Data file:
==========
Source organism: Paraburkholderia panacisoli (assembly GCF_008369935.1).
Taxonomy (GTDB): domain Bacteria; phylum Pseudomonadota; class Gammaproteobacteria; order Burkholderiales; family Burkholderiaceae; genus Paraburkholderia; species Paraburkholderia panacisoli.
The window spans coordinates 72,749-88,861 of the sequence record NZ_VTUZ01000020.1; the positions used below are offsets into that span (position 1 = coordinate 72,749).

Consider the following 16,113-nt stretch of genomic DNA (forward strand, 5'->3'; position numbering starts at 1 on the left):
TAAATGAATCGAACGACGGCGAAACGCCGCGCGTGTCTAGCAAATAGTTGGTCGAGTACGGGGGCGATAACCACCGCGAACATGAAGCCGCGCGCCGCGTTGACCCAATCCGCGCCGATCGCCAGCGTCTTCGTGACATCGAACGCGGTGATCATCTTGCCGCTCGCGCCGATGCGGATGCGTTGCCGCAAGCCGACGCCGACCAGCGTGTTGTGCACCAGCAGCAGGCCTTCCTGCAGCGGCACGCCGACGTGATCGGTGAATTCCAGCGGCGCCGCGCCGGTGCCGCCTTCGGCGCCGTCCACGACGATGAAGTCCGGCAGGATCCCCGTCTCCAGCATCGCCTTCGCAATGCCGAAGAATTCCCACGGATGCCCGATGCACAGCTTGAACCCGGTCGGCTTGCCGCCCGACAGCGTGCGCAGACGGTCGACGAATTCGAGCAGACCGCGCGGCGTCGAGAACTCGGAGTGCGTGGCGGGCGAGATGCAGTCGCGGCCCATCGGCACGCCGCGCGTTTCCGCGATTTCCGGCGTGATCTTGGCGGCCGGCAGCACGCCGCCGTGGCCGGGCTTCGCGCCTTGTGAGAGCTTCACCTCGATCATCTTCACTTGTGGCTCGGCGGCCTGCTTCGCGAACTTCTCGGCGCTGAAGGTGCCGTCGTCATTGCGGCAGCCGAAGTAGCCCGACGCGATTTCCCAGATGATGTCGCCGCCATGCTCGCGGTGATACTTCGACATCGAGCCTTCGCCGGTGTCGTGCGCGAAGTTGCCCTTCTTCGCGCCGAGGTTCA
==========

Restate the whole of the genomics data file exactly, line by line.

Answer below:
Source organism: Paraburkholderia panacisoli (assembly GCF_008369935.1).
Taxonomy (GTDB): domain Bacteria; phylum Pseudomonadota; class Gammaproteobacteria; order Burkholderiales; family Burkholderiaceae; genus Paraburkholderia; species Paraburkholderia panacisoli.
The window spans coordinates 72,749-88,861 of the sequence record NZ_VTUZ01000020.1; the positions used below are offsets into that span (position 1 = coordinate 72,749).

Consider the following 16,113-nt stretch of genomic DNA (forward strand, 5'->3'; position numbering starts at 1 on the left):
TAAATGAATCGAACGACGGCGAAACGCCGCGCGTGTCTAGCAAATAGTTGGTCGAGTACGGGGGCGATAACCACCGCGAACATGAAGCCGCGCGCCGCGTTGACCCAATCCGCGCCGATCGCCAGCGTCTTCGTGACATCGAACGCGGTGATCATCTTGCCGCTCGCGCCGATGCGGATGCGTTGCCGCAAGCCGACGCCGACCAGCGTGTTGTGCACCAGCAGCAGGCCTTCCTGCAGCGGCACGCCGACGTGATCGGTGAATTCCAGCGGCGCCGCGCCGGTGCCGCCTTCGGCGCCGTCCACGACGATGAAGTCCGGCAGGATCCCCGTCTCCAGCATCGCCTTCGCAATGCCGAAGAATTCCCACGGATGCCCGATGCACAGCTTGAACCCGGTCGGCTTGCCGCCCGACAGCGTGCGCAGACGGTCGACGAATTCGAGCAGACCGCGCGGCGTCGAGAACTCGGAGTGCGTGGCGGGCGAGATGCAGTCGCGGCCCATCGGCACGCCGCGCGTTTCCGCGATTTCCGGCGTGATCTTGGCGGCCGGCAGCACGCCGCCGTGGCCGGGCTTCGCGCCTTGTGAGAGCTTCACCTCGATCATCTTCACTTGTGGCTCGGCGGCCTGCTTCGCGAACTTCTCGGCGCTGAAGGTGCCGTCGTCATTGCGGCAGCCGAAGTAGCCCGACGCGATTTCCCAGATGATGTCGCCGCCATGCTCGCGGTGATACTTCGACATCGAGCCTTCGCCGGTGTCGTGCGCGAAGTTGCCCTTCTTCGCGCCGAGGTTCA